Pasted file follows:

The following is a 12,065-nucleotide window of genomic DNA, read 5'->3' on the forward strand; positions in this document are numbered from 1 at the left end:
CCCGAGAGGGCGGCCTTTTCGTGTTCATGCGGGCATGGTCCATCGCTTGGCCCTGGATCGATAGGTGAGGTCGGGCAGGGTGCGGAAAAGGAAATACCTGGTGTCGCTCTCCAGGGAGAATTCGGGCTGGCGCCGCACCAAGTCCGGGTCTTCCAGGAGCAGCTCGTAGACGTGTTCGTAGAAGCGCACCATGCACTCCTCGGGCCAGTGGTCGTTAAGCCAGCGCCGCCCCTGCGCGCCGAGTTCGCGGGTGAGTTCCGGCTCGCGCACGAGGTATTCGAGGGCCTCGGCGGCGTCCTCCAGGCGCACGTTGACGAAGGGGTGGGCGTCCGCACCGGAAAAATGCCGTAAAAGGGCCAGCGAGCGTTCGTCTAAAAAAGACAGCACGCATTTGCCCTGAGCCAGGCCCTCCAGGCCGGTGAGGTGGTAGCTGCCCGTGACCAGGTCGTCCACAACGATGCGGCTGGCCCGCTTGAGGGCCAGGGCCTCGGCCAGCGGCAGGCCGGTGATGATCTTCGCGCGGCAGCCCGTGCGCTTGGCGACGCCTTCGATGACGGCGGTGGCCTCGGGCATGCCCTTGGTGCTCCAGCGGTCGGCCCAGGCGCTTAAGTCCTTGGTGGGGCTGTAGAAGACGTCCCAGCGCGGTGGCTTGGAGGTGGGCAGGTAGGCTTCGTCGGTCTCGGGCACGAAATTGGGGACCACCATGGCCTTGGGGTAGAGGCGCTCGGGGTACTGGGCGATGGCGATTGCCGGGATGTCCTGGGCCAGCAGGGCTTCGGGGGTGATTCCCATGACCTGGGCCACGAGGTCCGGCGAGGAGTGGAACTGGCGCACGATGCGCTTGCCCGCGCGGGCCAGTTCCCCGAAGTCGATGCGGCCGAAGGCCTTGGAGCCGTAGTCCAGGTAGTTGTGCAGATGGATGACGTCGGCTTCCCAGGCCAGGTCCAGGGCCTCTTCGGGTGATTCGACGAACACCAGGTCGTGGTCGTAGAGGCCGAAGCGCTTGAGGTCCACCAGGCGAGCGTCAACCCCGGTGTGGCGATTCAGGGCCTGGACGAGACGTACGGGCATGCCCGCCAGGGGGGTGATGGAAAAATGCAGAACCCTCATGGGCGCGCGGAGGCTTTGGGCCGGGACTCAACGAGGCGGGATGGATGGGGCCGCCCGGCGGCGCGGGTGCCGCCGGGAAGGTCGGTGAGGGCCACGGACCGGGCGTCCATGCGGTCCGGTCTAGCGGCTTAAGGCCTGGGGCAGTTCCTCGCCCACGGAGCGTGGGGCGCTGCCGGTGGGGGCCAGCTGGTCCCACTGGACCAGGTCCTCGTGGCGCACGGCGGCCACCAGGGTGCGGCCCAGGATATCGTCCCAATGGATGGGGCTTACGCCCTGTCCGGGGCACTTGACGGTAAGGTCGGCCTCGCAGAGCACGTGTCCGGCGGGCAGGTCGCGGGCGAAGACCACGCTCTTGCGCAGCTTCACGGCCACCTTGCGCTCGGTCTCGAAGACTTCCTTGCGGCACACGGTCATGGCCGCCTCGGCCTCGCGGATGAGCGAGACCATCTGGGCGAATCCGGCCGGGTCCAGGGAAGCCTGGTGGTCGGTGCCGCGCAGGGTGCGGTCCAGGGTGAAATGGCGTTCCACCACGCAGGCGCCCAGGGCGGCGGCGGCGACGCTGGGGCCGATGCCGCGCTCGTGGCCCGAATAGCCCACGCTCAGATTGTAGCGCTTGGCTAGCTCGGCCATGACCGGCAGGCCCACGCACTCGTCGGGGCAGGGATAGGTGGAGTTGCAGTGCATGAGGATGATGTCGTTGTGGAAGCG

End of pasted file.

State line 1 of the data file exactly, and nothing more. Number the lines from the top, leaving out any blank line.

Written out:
The following is a 12,065-nucleotide window of genomic DNA, read 5'->3' on the forward strand; positions in this document are numbered from 1 at the left end: